There’s a Greek church in our neighborhood that has a biannual street festival so grand you can hear it clear across town and smell it from blocks away.  It’s a magnificent spectacle, and the food never disappoints:  spanakopita, moussaka, and souvlaki, of course, as well as orange-scented, country-style sausages called loukaniko and lamb roasted on a spit and sliced right onto your plate.

The festival invariably coincides with my mother-in-law’s birthday in the spring and my father-in-law’s in the fall, and we’ve come to associate the food of the eastern Meditteranean with celebrating special occasions.  So it came as no surprise when Andy requested Greek-style chicken kebobs, grilled vegetables, and rice pilaf for his birthday dinner this weekend.

No Greek feast in our house is complete without tsatziki, a simple yogurt and cucumber sauce that’s particularly good with a grilled dinner.  The secret to great tsatziki is to draw as much excess liquid out of the ingredients before combining them (watery tsatziki is a sorry sauce indeed!).  That means salting the cucumbers and using a thick, Greek-style yogurt.  If, like me, you’re hesitant to spend upwards of four dollars on a 16-ounce container of Fage, you can fake it: spoon your usual plain yogurt (any fat content will work — 2% is my preference) into a fine-meshed sieve lined with a coffee filter (use two or three, torn open, if your filters are small) and set over a bowl.  Let the yogurt strain in the fridge for an hour or two, until thick and creamy.  It will reduce about 1/3 in volume and triple in deliciousness.  Try not to eat it all before you make the sauce — especially if it’s for someone else’s birthday.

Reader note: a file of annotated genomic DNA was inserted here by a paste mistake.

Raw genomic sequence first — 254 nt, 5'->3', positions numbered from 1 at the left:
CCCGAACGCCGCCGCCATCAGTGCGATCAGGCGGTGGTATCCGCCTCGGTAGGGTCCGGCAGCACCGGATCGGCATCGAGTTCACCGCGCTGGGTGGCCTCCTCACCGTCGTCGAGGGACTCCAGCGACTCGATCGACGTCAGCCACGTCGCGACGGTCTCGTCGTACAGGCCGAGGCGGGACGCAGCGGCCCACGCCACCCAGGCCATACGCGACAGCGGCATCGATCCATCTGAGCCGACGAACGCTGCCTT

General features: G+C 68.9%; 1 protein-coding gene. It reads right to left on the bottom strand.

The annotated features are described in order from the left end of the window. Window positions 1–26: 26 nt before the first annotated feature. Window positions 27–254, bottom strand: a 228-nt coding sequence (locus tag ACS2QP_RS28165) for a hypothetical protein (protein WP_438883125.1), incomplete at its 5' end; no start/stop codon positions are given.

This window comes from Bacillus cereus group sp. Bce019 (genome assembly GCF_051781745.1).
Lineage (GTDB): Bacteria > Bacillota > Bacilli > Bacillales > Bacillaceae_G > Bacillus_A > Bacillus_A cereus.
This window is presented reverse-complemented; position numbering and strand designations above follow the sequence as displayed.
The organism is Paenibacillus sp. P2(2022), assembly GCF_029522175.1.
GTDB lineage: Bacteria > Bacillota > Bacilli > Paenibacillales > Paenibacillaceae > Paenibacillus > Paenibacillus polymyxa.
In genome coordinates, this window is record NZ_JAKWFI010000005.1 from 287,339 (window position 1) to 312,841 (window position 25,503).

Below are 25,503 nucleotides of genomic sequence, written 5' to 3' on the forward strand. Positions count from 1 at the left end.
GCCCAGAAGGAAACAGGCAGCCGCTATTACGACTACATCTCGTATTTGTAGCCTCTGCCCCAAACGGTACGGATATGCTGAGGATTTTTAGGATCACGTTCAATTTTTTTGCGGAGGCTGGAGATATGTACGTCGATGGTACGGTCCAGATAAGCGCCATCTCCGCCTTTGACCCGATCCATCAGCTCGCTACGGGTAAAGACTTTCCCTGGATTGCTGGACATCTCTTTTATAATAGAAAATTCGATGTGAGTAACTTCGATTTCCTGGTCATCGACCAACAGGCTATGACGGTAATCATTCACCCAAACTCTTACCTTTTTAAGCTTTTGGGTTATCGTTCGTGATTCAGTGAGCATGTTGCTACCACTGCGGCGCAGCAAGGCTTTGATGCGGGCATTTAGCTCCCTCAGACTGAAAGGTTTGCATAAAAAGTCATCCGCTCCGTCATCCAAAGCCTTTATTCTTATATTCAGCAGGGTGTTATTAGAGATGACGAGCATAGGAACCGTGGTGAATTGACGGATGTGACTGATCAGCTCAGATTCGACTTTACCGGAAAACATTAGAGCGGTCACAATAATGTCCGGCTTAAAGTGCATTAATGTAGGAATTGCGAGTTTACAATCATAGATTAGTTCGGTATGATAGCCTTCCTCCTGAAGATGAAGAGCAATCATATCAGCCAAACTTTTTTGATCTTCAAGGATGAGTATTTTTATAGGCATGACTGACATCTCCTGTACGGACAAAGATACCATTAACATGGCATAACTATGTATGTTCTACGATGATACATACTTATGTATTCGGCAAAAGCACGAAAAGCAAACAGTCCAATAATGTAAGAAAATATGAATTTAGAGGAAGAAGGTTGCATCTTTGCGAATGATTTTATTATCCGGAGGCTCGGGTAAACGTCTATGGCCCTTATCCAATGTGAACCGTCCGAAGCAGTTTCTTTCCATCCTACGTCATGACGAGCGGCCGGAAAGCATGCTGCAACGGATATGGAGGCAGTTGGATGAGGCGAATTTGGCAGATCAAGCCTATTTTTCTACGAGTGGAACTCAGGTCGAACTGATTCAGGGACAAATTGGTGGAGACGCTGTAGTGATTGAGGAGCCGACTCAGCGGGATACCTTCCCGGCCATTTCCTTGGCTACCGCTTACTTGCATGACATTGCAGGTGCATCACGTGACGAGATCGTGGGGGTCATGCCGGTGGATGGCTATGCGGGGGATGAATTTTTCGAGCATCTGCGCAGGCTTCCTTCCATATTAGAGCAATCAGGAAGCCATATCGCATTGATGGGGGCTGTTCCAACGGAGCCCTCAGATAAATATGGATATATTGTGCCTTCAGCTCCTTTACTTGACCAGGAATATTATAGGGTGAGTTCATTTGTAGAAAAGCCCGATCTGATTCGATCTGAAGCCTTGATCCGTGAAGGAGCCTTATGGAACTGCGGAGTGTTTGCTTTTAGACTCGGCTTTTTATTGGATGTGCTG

Tsatziki with dill and mint

Yield:  Makes a little more than 2 cups, plenty to accompany dinner for 6

2 c. plain, Greek yogurt (or use 3 c. regular yogurt, strained — see instructions, above)

1 cucumber, peeled, seeded, and diced

Kosher salt

1 garlic clove, peeled and finely chopped

Juice of 1/2 lemon (about 1 tbsp.)

1 tbsp. finely chopped, fresh dill

1 tbsp. finely chopped, fresh mint leaves

Freshly ground black pepper, to taste

Place diced cucumber in a colander in the sink.  Toss with a teaspoon or two of salt, and let stand for half an hour.  Drain well and pat dry with a towel.

In the bowl of a food processor, combine cucumber, garlic, lemon juice, dill, mint, and a few grindings of pepper.  Pulse until finely chopped.  Add yogurt, and process until well-combined.  Adjust seasoning as needed.  Refrigerate until ready to serve.

Tsatziki keeps well in the fridge for 4-5 days — spoon off any liquid that’s risen to the top before serving.

What do I do with all these leftover herbs?

Make a marinade!  Whisk together the juice of  the remaining 1/2 lemon, a few tbsp. olive oil, a few lightly crushed garlic cloves, a few grindings of black pepper, and a handful of fresh mint and dill, finely chopped.  Cut 8 boneless, skinless chicken thighs (or try lamb) into 2-inch cubes and toss with the marinade.  Cover and refrigerate for a few hours.  Thread onto 6 skewers, season with salt, and grill over medium heat (or broil) until cooked through.

Serve with grilled vegetables, rice, and, of course, tsatziki.